Yup. Whodda thunk it?
According to the people at Neilsen, Labor Day is the top beer sales holiday in the United States. Although its not a holiday in the official sense, I bet you thought Super Bowl Sunday would be the top beer sales day. I know that I did!
Even more surprising to me is that there are a bunch of other holidays that get queue up in front of Super Bowl Sunday. Check it out. In 2010, the most beer sales were reported leading up to Labor Day, followed by Memorial Day, Christmas, 4th of July, Thanksgiving, Halloween and then Super Bowl Sunday.
See, even the graphic proves it!
The numbers represent sales in beer cases in the two weeks prior to one of the holidays.
I thought it was interesting, and I would have never guessed Labor day would top the list. Also somewhat surprising is that the ‘big’ beer holidays like St. Patrick’s Day and Cinco de Mayo didn’t make the cut!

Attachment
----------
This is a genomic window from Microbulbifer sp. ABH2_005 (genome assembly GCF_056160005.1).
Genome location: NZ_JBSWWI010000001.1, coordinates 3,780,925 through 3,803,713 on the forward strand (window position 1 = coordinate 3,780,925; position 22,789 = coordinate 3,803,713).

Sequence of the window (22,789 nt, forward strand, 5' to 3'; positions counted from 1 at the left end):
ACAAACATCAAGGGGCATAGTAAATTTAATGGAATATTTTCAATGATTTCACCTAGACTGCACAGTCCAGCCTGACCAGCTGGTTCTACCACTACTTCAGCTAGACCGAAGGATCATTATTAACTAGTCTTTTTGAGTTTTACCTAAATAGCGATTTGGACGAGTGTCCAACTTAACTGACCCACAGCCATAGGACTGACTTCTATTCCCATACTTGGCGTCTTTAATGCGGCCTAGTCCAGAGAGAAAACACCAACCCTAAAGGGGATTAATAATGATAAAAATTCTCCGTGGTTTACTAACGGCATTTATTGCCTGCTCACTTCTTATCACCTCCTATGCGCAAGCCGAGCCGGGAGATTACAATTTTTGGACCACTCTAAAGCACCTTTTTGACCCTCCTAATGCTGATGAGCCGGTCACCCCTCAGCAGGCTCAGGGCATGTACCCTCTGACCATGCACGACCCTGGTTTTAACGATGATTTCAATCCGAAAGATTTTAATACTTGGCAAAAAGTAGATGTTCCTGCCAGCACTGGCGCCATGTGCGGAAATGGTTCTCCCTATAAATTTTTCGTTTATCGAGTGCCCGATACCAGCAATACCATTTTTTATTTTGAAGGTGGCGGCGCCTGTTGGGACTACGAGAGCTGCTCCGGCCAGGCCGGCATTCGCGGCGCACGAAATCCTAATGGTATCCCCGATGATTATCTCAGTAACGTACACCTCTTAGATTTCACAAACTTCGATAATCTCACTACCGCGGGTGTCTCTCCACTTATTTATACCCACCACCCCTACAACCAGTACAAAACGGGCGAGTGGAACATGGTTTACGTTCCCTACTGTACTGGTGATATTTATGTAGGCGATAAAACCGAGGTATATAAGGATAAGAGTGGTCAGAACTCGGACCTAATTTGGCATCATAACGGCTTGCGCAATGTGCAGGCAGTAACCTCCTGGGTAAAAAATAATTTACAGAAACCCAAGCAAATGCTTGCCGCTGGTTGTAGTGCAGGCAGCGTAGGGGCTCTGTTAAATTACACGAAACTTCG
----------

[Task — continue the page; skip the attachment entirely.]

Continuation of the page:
Speaking of Labor Day, I thought it would be fun to laugh at some of the worldly truths that employees generally endure.
One of the funniest truisms is the “Dlibert Principle“. The Dilbert Principle states that companies tend to promote their least-competent employees to management in order to limit the amount of damage they can do. “Leadership is nature’s way of removing morons from the productive flow” is how Scott Adams, the Dilbert creator explains it.
He goes on to say, “I wrote The Dilbert Principle around the concept that in many cases the least competent, least smart people are promoted, simply because they’re the ones you don’t want doing actual work. You want them ordering the doughnuts and yelling at people for not doing their assignments—you know, the easy work. Your heart surgeons and your computer programmers—your smart people—aren’t in management. That principle was literally happening everywhere.”
Funny stuff. …or is it? I know where I work, this is totally untrue. :-/
What about you?
If you want to read more on the Dilbert Principle, here’s a link to the interview. (FYI, it links to a .pdf file.) Happy Labor Day!